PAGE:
Writing in Digital Environments — Thinking About Networked Learning

Often at family gatherings, social events, and dinner parties, when asked to define “pedagogy,” I usually offer something generic, like, “um, well, it refers to both the art and the practice of teaching.” I am excited for the opportunity to further develop my working definition of pedagogy as a GEDI in Contemporary Pedagogy as a doctoral student at Virginia Tech.

Although I have a general explanation for how I conceive of my own pedagogy, within my discipline, Rhetoric and Writing, and particularly in terms of teaching first-year writing courses, my outlook on teaching is largely guided by the WPA outcomes. The WPA outcomes, adopted in 2000 by the Council of Writing Program Administrators, and amended in 2008, contains an entire section of learning outcomes pertaining to networked learning, or learning and writing in the highly-connected age of the internet. In terms of “Composing in Electronic Environments,” the council writes, “As has become clear over the last twenty years, writing in the 21st century involves the use of digital technologies for several purposes, from drafting to peer reviewing to editing.” In light of the prevalence of digital devices and the internet, the WPA outcomes contain the following outcomes that after the first-year composition class students should be able to complete including:

-“Use electronic environments for drafting, reviewing, revising, editing, and sharing texts”
-“Locate, evaluate, organize, and use research material collected from electronic sources, including scholarly library databases; other official databases; and informal electronic networks and internet sources”
-“Understand and exploit the differences in the rhetorical strategies and in the affordances available for both print and electronic composing processes and texts”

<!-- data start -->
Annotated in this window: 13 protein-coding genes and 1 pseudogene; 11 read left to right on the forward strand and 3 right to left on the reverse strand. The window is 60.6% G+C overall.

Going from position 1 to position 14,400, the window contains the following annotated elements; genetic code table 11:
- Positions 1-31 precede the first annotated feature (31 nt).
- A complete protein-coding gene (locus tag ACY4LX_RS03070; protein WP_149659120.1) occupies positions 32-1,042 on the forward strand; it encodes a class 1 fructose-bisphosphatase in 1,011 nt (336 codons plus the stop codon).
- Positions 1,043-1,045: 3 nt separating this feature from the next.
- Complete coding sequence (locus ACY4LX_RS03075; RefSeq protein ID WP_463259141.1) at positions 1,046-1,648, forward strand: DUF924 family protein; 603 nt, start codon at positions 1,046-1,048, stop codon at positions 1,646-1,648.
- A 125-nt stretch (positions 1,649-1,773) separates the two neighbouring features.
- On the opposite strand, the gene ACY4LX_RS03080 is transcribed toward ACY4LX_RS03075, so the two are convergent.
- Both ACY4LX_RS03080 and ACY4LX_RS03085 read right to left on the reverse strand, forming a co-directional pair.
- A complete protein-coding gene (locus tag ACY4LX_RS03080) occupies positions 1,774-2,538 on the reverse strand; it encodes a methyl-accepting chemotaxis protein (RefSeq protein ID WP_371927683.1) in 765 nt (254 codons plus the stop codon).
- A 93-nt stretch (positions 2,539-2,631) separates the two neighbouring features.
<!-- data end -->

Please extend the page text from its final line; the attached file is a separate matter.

In light of these outcomes, as faculty and instructors, we are encouraged to help students learn:

-“How to engage in the electronic research and composing processes common in their fields”

And . . .

-“How to disseminate texts in both print and electronic forms in their fields”

These outcomes and faculty guidelines are nothing short of a very, very tall order. As a new educator, they often feel overwhelming. However, my own tactics to address the outcome of writing in digital environments as well as being cognizant of networked learning have in past courses revolved around two techniques: encouraging students to use peer review via google drive and to compose their own reflections and to write publicly within the digital sphere in their own blogs. In reading for GEDI this week, I was excited to see scholars praise blogs as an effective way to engage students in the networked environment. For example, Tim Hitchcock, in “Twitter and blogs are not just add-ons to academic research, but a simple reflection of the passion underpinning it,” writes the following passage:

“One of my favorite blogging experiences involves embedding blogs in undergraduate assessment. By forcing students to write ‘publicly,’ their writing rapidly improves. From being characterized by the worst kind of bad academic prose – all passive voice pomposity – undergraduate writing in blogs is frequently transformed in to something more engaging, simply written, and to the point. From writing for the eyes of an academic or two, students are forced to imagine (or actually confront) a real audience. Blogging has the same effect on more professional academic writers – many of whom assume that if the content is good, the writing somehow doesn’t matter.”